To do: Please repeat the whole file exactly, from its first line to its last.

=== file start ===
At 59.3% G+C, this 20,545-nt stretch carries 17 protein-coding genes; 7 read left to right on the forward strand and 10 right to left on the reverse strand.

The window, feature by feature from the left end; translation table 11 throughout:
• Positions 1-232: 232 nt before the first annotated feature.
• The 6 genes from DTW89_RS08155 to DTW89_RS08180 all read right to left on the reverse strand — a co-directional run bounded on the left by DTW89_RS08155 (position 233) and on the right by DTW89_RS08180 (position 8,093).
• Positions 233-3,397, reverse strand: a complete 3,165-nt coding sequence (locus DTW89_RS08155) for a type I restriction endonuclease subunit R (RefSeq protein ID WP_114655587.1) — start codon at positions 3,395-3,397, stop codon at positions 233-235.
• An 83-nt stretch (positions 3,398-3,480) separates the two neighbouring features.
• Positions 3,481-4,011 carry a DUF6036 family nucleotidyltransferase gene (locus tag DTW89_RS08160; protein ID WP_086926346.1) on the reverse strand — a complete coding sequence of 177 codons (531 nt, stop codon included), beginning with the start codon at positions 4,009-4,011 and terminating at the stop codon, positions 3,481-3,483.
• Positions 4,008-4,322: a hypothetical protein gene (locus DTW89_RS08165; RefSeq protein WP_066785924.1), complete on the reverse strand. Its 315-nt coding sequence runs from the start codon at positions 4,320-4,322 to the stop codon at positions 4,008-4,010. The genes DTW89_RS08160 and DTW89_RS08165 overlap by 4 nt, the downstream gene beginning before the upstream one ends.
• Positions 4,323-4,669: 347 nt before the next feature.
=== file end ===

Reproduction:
At 59.3% G+C, this 20,545-nt stretch carries 17 protein-coding genes; 7 read left to right on the forward strand and 10 right to left on the reverse strand.

The window, feature by feature from the left end; translation table 11 throughout:
• Positions 1-232: 232 nt before the first annotated feature.
• The 6 genes from DTW89_RS08155 to DTW89_RS08180 all read right to left on the reverse strand — a co-directional run bounded on the left by DTW89_RS08155 (position 233) and on the right by DTW89_RS08180 (position 8,093).
• Positions 233-3,397, reverse strand: a complete 3,165-nt coding sequence (locus DTW89_RS08155) for a type I restriction endonuclease subunit R (RefSeq protein ID WP_114655587.1) — start codon at positions 3,395-3,397, stop codon at positions 233-235.
• An 83-nt stretch (positions 3,398-3,480) separates the two neighbouring features.
• Positions 3,481-4,011 carry a DUF6036 family nucleotidyltransferase gene (locus tag DTW89_RS08160; protein ID WP_086926346.1) on the reverse strand — a complete coding sequence of 177 codons (531 nt, stop codon included), beginning with the start codon at positions 4,009-4,011 and terminating at the stop codon, positions 3,481-3,483.
• Positions 4,008-4,322: a hypothetical protein gene (locus DTW89_RS08165; RefSeq protein WP_066785924.1), complete on the reverse strand. Its 315-nt coding sequence runs from the start codon at positions 4,320-4,322 to the stop codon at positions 4,008-4,010. The genes DTW89_RS08160 and DTW89_RS08165 overlap by 4 nt, the downstream gene beginning before the upstream one ends.
• Positions 4,323-4,669: 347 nt before the next feature.